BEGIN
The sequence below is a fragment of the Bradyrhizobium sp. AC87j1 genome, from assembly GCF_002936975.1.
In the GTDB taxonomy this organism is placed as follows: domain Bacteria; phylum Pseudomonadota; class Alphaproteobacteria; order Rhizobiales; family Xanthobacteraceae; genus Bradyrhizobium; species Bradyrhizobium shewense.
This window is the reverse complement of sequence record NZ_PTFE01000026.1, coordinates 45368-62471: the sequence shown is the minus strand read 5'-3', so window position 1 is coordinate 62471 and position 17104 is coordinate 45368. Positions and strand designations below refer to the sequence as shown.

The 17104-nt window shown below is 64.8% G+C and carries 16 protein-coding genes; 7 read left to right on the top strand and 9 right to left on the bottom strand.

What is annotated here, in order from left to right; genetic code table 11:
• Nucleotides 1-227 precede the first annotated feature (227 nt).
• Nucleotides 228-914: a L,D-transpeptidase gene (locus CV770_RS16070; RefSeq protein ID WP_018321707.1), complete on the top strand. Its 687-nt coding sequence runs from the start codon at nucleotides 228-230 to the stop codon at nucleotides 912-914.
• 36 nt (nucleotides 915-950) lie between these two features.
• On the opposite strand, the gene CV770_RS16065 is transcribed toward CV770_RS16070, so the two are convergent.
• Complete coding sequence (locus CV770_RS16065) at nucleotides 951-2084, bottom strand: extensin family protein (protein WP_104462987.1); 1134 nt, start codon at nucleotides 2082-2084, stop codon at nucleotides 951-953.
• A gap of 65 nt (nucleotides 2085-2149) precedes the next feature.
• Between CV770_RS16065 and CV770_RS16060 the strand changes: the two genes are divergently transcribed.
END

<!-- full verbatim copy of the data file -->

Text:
The sequence below is a fragment of the Bradyrhizobium sp. AC87j1 genome, from assembly GCF_002936975.1.
In the GTDB taxonomy this organism is placed as follows: domain Bacteria; phylum Pseudomonadota; class Alphaproteobacteria; order Rhizobiales; family Xanthobacteraceae; genus Bradyrhizobium; species Bradyrhizobium shewense.
This window is the reverse complement of sequence record NZ_PTFE01000026.1, coordinates 45368-62471: the sequence shown is the minus strand read 5'-3', so window position 1 is coordinate 62471 and position 17104 is coordinate 45368. Positions and strand designations below refer to the sequence as shown.

The 17104-nt window shown below is 64.8% G+C and carries 16 protein-coding genes; 7 read left to right on the top strand and 9 right to left on the bottom strand.

What is annotated here, in order from left to right; genetic code table 11:
• Nucleotides 1-227 precede the first annotated feature (227 nt).
• Nucleotides 228-914: a L,D-transpeptidase gene (locus CV770_RS16070; RefSeq protein ID WP_018321707.1), complete on the top strand. Its 687-nt coding sequence runs from the start codon at nucleotides 228-230 to the stop codon at nucleotides 912-914.
• 36 nt (nucleotides 915-950) lie between these two features.
• On the opposite strand, the gene CV770_RS16065 is transcribed toward CV770_RS16070, so the two are convergent.
• Complete coding sequence (locus CV770_RS16065) at nucleotides 951-2084, bottom strand: extensin family protein (protein WP_104462987.1); 1134 nt, start codon at nucleotides 2082-2084, stop codon at nucleotides 951-953.
• A gap of 65 nt (nucleotides 2085-2149) precedes the next feature.
• Between CV770_RS16065 and CV770_RS16060 the strand changes: the two genes are divergently transcribed.